Chinese New Year Celebrations 2020 Update
Hong Kong has cancelled a number of public Lunar New Year events including the Chinese New Year Carnival and the Firworks, amid safety concerns and in an effort to contain the outbreak of the coronavirus. Check for any updated info before you head out to any large-scale event and most of all have a harmonious, healthy and peaceful Spring Festival.
In anticipation of Chinese New Year, Hong Kong Flower Markets are buzzing with a frenzy of activity
in the weeks leading to this most loved event as households prepare decorations as well as gifts for their loved ones.
A visit to the Hong Kong Flower Markets during this time of the year is a great way to get into the spirit of the
One of the most popular Chinese New Year Flower Markets is held annually in Victoria Park in Causeway Bay
starting a week or so before the New Year and running up until New Year's Day.
As the name implies, here's where you enjoy beautiful blooms in all the vibrant colours and smells of the season...
The markets are the perfect place to get enveloped in the joy of the festivities, pick up a few items to decorate the house...
Buy presents for friends and relatives, flowers and fruit trees for good luck...
Through the years the offerings have extended beyond flowers and plants and decorations. You can buy all sorts of goods, ranging from small toys and electronics, clothing, etc.
Nowadays you can find just about anything at the New Year Markets, they are quite popular with the locals so be
prepared for the wall-to-wall crowds, specially at night.
If you are on the Kowloon side, a popular Chinese New Year Market in Mongkok is set up at Fa Hui Park.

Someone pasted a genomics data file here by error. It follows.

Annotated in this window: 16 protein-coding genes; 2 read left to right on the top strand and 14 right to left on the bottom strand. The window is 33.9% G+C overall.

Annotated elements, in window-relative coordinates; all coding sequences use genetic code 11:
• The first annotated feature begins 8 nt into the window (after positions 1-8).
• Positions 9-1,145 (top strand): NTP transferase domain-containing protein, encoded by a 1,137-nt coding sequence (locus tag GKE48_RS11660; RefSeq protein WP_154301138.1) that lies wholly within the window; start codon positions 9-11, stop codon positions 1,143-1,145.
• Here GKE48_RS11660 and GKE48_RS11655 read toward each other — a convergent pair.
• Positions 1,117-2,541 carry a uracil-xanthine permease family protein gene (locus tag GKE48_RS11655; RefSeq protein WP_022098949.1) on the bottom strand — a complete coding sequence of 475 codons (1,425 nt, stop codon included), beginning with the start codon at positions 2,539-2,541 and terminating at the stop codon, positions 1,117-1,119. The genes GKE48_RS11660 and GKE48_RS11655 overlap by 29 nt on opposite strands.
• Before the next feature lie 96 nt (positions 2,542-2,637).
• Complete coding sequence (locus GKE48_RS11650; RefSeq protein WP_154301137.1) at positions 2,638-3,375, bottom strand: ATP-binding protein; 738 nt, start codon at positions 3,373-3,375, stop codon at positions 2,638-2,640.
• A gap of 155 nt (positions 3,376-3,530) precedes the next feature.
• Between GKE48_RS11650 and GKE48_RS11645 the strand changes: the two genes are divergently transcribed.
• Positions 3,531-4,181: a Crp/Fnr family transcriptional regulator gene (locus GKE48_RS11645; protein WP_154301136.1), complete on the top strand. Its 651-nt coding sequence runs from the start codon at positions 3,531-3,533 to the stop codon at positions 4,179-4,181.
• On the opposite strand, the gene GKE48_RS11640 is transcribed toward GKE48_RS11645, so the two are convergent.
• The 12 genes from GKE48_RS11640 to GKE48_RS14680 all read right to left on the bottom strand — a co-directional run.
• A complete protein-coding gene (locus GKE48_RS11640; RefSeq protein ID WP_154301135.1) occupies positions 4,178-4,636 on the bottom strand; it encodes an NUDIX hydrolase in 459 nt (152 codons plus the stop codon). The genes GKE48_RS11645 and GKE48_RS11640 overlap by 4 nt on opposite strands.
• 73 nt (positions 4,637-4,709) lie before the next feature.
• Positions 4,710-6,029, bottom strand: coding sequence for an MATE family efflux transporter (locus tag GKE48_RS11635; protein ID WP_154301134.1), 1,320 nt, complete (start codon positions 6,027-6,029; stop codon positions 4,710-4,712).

See the locations of these two popular Flower Markets on the map:
Fa Hui Park
The flower markets which traditionally have ended at midnight on New Year's eve are now beginning to open
throughout the early hours of New Year's day until 6:00 am, for all those last-minute necessities!
Chinese New Year "Lucky Plants"
Much as the Christmas Tree in the western world, these are some of the most popular plants that hold
a special meaning for the Chinese during the New Year celebrations, some are considered auspicious, some make wonderful
Look for any of these which are in great demand during the season at all the
flower markets in Hong Kong.
The Kumquat plant or mandarin oranges, is a symbol of good fortune and prosperity. A must for each household.
The lucky stems of the bamboo are used frequently in fengshui, Chinese love them for their auspicious qualities for a happy home.
The long stalks with multiple blooms are a favourite and often decorated with gold and red ornaments, the lucky colors.
Cherry and Plum Blossom
First to bloom in spring, they represent the promise of new life.
Blooming orchids are loved for their beauty and fragrance and are a symbol of nobility.
New Year Fruit
The beautiful golden fruits are used for building lucky Chinese New Year trees.
These beautiful and fragrant large blooms represent prosperity and peace
Typically bloom around Chinese New Year and are considered a symbol of luck
The more pitchers the better to accumulate good luck and fortune in the New Year!
Chinese New Year Flower Markets 2020
When? Lunar New Year Fairs generally open one week prior to New Year's Day. On New Year's Eve January 24, 2020 it will be open throughout the night until the early hours (6:00 am) of New Year's Day when it will close.
January 19 - January 24, 2020 from 12:00 noon to midnight
January 25 - from midnight to 6:00 am
How Much? Depends on what you're buying! Free to browse!
Where? Main Flower Markets set up at:
Victoria Park in Causeway Bay:
- MTR Causeway Bay Station Exit E, then follow the crowds along Great George Street, or
- MTR Tin Hau Station Exit A2, turn left at exit.
Fa Hui Park Flower Market in Mongkok:
- MTR Prince Edward Station Exit A, walk along Playing Field Road, then left to Sai Yee Street then right to Boundary Street,
Fa Hui Park will be on the left
In addition, Lunar New Year Fairs are also set up throughout many locations in Hong Kong:
- Tat Tung Road Garden in Tung Chung
- Cheung Sha Wan Playground in Sham Shui Po
- Morse Park in Wong Tai Sin
- Kwun Tong Recreation Ground in Kwun Tong
- Kwai Chung Sports Ground in Kwai Tsing
- Sha Tsui Road Playground in Tsuen Wan
- Tin Hau Temple Plaza in Tuen Mun
- Tung Tau Industrial Area Playground in Yuen Long
- Shek Wu Hui Playground in the North District
- Tin Hau Temple in Fung Shui Square in Tai Po
- Yuen Wo Playground in Sha Tin
- Man Yee Playground in Sai Kung
- Po Hong Park in Tseung Kwan O
More info: http://www.fehd.gov.hk/
Make the most of Chinese New Year!
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